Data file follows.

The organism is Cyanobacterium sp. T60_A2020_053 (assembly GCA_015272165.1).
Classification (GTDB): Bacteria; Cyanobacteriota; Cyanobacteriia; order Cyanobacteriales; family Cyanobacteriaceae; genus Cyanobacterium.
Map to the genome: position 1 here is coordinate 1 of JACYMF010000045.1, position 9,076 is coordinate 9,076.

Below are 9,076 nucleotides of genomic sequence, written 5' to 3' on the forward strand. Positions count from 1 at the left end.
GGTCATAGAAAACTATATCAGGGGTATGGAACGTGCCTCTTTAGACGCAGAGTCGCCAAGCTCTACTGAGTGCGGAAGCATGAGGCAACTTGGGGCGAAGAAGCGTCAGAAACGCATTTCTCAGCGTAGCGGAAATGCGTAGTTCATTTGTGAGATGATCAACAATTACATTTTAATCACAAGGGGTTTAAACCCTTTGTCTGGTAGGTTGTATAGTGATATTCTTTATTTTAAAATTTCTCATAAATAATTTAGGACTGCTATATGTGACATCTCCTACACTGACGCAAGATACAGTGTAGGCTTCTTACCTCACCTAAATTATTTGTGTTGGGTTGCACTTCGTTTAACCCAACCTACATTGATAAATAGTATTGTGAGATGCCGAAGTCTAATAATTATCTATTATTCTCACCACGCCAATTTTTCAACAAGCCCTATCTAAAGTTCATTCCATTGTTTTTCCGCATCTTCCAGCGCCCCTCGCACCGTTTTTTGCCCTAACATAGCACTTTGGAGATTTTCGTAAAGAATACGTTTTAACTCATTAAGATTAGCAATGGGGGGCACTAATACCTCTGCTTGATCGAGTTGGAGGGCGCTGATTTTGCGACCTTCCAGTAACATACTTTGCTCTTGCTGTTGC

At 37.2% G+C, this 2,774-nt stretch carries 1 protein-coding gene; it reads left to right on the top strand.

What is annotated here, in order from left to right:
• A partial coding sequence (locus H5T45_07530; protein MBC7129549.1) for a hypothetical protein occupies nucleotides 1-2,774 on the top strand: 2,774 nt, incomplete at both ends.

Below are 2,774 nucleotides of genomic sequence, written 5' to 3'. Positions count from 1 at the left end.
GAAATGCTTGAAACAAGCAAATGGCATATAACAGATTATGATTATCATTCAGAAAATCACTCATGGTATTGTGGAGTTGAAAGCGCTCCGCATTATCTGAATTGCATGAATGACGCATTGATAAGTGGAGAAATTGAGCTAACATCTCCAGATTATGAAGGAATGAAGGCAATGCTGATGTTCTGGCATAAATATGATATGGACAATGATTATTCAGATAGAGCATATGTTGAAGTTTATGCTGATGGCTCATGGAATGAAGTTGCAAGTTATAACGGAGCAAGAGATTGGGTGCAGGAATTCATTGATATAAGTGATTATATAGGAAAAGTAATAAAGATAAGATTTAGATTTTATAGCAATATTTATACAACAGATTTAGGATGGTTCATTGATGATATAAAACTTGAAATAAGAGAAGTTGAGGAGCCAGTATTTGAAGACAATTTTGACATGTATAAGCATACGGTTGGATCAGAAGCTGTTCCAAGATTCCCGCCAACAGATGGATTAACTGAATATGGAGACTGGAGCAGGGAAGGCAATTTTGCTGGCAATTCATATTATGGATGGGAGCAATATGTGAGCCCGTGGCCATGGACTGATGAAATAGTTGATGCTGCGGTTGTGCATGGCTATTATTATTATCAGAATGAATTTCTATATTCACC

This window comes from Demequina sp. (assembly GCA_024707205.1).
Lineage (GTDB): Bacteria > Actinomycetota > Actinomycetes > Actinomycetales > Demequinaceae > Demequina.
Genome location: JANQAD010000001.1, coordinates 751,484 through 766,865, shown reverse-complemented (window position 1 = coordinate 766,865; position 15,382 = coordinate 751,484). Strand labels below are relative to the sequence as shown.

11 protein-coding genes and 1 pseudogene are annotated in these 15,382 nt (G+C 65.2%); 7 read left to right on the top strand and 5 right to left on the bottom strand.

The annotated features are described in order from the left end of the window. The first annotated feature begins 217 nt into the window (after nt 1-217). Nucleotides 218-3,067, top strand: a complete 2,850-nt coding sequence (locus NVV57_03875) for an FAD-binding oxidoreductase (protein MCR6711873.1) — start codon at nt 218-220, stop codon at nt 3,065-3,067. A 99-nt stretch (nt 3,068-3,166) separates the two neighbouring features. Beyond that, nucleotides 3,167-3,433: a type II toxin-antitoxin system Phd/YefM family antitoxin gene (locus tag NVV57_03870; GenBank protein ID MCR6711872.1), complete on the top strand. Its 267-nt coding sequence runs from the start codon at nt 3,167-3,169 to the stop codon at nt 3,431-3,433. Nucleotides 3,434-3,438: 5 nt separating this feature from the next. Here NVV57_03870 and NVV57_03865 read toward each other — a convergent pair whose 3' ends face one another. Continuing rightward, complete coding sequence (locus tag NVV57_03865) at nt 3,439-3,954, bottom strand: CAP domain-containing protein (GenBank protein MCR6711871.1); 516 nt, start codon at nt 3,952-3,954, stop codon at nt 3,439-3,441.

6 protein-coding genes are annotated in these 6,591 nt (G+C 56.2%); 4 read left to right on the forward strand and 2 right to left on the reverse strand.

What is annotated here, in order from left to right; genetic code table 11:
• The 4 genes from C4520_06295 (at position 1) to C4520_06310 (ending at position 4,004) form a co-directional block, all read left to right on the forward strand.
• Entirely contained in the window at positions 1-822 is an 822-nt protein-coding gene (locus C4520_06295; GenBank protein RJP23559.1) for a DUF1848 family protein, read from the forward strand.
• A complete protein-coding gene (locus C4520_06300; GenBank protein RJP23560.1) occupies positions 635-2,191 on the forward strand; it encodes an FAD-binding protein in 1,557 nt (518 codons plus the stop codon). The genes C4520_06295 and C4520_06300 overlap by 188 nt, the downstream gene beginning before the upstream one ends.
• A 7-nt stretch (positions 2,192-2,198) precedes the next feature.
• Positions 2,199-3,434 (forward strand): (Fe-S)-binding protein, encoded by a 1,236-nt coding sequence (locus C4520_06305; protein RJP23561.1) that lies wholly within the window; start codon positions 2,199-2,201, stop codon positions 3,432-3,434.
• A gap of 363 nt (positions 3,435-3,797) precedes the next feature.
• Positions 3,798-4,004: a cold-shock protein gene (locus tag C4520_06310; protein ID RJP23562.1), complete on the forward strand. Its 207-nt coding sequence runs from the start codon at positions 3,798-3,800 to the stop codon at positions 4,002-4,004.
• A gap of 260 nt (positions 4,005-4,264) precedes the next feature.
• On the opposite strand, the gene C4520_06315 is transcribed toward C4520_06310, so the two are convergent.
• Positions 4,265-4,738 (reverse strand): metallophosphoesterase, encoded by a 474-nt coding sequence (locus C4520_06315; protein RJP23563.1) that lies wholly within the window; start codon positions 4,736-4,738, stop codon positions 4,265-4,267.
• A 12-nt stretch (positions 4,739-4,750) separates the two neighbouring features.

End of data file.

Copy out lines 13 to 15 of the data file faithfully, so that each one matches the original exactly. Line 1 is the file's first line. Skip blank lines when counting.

Genome location: JANQAD010000001.1, coordinates 751,484 through 766,865, shown reverse-complemented (window position 1 = coordinate 766,865; position 15,382 = coordinate 751,484). Strand labels below are relative to the sequence as shown.

11 protein-coding genes and 1 pseudogene are annotated in these 15,382 nt (G+C 65.2%); 7 read left to right on the top strand and 5 right to left on the bottom strand.

The annotated features are described in order from the left end of the window. The first annotated feature begins 217 nt into the window (after nt 1-217). Nucleotides 218-3,067, top strand: a complete 2,850-nt coding sequence (locus NVV57_03875) for an FAD-binding oxidoreductase (protein MCR6711873.1) — start codon at nt 218-220, stop codon at nt 3,065-3,067. A 99-nt stretch (nt 3,068-3,166) separates the two neighbouring features. Beyond that, nucleotides 3,167-3,433: a type II toxin-antitoxin system Phd/YefM family antitoxin gene (locus tag NVV57_03870; GenBank protein ID MCR6711872.1), complete on the top strand. Its 267-nt coding sequence runs from the start codon at nt 3,167-3,169 to the stop codon at nt 3,431-3,433. Nucleotides 3,434-3,438: 5 nt separating this feature from the next. Here NVV57_03870 and NVV57_03865 read toward each other — a convergent pair whose 3' ends face one another. Continuing rightward, complete coding sequence (locus tag NVV57_03865) at nt 3,439-3,954, bottom strand: CAP domain-containing protein (GenBank protein MCR6711871.1); 516 nt, start codon at nt 3,952-3,954, stop codon at nt 3,439-3,441.